Turkey continued to call for the admittance of Georgia, which he described as a strategic ally, to NATO, Erdoğan said, as well as supporting the memberships of Bosnia and Macedonia as a way to expand the alliance's stabilizing influence. "No one should be scared of such an expansion. This will strengthen the alliance. These countries may be sources of problems now, but this way they will free themselves of such issues. In bilateral meetings, all our counterparts agreed with this assessment."
He said the summit had provided an opportunity for him to hold comprehensive meetings with Bosnia's term-President Bakir Izetbegovic, British Prime Minister David Cameron, German Chancellor Angela Merkel, Hungarian Prime Minister Viktor Orban and Finnish President Sauli Niinistö, while short meetings with heads of state and government from Greece, Estonia, Canada, Bulgaria and Italy. He said he also spoke to U.S. President Barack Obama, who was sitting next to him during the summit. The NATO Parliamentary Assembly will meet in Turkey this November, Erdoğan mentioned, adding that if other allies agreed the next NATO summit in two years' time will be held in Istanbul.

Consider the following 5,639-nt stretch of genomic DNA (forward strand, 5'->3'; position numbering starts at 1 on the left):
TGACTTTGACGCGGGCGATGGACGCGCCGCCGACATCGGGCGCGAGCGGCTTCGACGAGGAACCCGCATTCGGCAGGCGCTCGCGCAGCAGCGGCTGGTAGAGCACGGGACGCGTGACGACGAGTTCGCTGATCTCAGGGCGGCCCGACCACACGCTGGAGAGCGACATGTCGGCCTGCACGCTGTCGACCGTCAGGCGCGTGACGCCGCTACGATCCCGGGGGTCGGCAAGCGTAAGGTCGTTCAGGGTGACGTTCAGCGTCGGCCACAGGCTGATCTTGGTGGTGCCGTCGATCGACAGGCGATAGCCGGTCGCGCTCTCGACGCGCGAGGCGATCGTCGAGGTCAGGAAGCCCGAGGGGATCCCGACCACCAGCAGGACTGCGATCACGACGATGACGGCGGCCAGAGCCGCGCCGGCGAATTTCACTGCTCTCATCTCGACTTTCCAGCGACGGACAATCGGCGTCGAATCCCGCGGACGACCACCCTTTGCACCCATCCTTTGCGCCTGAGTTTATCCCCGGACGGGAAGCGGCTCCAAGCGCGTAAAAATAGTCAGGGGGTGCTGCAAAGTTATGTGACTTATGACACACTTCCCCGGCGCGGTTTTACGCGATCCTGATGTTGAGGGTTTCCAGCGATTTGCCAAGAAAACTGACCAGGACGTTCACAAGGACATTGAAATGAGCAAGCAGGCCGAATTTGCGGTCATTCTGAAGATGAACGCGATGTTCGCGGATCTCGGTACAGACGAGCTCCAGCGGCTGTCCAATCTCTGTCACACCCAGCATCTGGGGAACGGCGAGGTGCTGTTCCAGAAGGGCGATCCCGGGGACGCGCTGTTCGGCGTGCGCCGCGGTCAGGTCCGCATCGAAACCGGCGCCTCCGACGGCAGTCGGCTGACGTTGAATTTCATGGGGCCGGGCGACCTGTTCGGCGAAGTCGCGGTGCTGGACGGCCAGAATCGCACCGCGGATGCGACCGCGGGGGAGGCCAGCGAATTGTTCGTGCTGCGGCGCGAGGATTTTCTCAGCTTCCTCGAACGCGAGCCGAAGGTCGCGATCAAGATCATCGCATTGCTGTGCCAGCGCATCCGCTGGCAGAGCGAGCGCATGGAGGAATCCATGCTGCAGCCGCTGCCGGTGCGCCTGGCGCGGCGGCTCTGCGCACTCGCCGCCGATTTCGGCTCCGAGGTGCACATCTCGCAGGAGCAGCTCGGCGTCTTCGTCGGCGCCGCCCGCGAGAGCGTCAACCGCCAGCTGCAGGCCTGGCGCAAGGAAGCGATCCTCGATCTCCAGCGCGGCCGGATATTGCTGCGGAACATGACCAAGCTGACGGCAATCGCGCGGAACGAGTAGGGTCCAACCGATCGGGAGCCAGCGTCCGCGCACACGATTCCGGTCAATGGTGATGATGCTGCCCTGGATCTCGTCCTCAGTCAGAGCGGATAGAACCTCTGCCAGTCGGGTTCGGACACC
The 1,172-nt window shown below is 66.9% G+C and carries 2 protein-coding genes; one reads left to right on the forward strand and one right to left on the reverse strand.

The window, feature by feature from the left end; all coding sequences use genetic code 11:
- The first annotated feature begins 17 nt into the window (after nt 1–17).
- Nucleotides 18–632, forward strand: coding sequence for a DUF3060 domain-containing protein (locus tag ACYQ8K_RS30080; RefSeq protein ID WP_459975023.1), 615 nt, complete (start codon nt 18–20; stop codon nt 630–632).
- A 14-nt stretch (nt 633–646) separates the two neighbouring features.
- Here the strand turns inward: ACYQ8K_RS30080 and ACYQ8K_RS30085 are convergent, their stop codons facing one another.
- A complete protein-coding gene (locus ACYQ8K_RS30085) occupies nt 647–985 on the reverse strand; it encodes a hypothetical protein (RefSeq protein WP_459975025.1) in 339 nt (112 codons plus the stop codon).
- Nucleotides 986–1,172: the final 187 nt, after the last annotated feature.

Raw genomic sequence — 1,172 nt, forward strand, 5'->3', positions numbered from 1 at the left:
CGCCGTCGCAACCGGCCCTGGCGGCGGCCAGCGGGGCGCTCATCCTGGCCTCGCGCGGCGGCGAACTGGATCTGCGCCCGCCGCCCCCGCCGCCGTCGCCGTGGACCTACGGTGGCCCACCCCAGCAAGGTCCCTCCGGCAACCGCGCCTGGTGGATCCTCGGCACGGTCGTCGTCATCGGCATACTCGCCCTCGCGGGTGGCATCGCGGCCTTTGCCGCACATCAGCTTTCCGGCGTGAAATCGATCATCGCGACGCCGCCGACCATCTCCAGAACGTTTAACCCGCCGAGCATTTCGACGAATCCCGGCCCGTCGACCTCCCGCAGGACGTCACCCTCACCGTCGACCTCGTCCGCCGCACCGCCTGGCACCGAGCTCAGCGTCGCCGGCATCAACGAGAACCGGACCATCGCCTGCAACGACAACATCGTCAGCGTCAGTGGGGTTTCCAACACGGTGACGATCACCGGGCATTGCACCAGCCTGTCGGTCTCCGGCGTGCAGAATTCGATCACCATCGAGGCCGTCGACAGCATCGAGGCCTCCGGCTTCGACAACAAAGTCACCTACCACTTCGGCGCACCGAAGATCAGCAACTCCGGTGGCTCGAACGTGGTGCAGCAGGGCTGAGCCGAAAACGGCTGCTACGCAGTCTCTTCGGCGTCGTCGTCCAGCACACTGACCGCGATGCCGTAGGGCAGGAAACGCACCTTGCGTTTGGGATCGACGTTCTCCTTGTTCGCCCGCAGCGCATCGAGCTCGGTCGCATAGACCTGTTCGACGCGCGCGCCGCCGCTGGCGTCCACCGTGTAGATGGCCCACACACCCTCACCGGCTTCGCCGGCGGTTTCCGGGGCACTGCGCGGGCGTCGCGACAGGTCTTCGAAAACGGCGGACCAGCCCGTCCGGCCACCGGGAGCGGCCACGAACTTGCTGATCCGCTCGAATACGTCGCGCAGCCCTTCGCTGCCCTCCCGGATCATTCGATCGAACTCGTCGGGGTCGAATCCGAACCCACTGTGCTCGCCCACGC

Turkey also reaffirmed its continued support for NATO's Afghanistan operation with both funds and soldiers. "We have already channeled $37 million of the $60 million we pledged to pay until the end of 2017, and will do so according to schedule. We also pledged another $60 million in aid for 2018-2020." Turkey's efforts in Afghanistan are mainly logistical support, including the management of Kabul Airport, Erdoğan said, adding that Turkey would consider requesting logistical support for any NATO operation.